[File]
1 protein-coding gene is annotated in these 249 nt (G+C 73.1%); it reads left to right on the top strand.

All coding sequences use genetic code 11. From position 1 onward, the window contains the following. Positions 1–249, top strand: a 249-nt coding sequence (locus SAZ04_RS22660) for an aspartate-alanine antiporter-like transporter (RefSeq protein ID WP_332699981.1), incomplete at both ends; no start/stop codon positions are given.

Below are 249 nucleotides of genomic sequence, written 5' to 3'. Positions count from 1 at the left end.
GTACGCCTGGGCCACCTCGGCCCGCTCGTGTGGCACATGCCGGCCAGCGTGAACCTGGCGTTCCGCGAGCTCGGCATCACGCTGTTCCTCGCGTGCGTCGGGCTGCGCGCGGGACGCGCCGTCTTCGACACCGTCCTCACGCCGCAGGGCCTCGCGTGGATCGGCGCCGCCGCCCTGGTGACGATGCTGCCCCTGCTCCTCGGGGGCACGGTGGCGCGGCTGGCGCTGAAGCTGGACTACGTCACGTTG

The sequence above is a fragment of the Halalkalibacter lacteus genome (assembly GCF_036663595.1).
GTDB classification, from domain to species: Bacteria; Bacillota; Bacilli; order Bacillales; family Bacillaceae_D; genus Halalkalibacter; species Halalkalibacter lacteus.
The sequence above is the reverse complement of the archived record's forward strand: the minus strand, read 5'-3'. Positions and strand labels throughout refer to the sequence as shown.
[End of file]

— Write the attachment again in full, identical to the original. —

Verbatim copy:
1 protein-coding gene is annotated in these 249 nt (G+C 73.1%); it reads left to right on the top strand.

All coding sequences use genetic code 11. From position 1 onward, the window contains the following. Positions 1–249, top strand: a 249-nt coding sequence (locus SAZ04_RS22660) for an aspartate-alanine antiporter-like transporter (RefSeq protein ID WP_332699981.1), incomplete at both ends; no start/stop codon positions are given.

Below are 249 nucleotides of genomic sequence, written 5' to 3'. Positions count from 1 at the left end.
GTACGCCTGGGCCACCTCGGCCCGCTCGTGTGGCACATGCCGGCCAGCGTGAACCTGGCGTTCCGCGAGCTCGGCATCACGCTGTTCCTCGCGTGCGTCGGGCTGCGCGCGGGACGCGCCGTCTTCGACACCGTCCTCACGCCGCAGGGCCTCGCGTGGATCGGCGCCGCCGCCCTGGTGACGATGCTGCCCCTGCTCCTCGGGGGCACGGTGGCGCGGCTGGCGCTGAAGCTGGACTACGTCACGTTG

The sequence above is a fragment of the Halalkalibacter lacteus genome (assembly GCF_036663595.1).
GTDB classification, from domain to species: Bacteria; Bacillota; Bacilli; order Bacillales; family Bacillaceae_D; genus Halalkalibacter; species Halalkalibacter lacteus.
The sequence above is the reverse complement of the archived record's forward strand: the minus strand, read 5'-3'. Positions and strand labels throughout refer to the sequence as shown.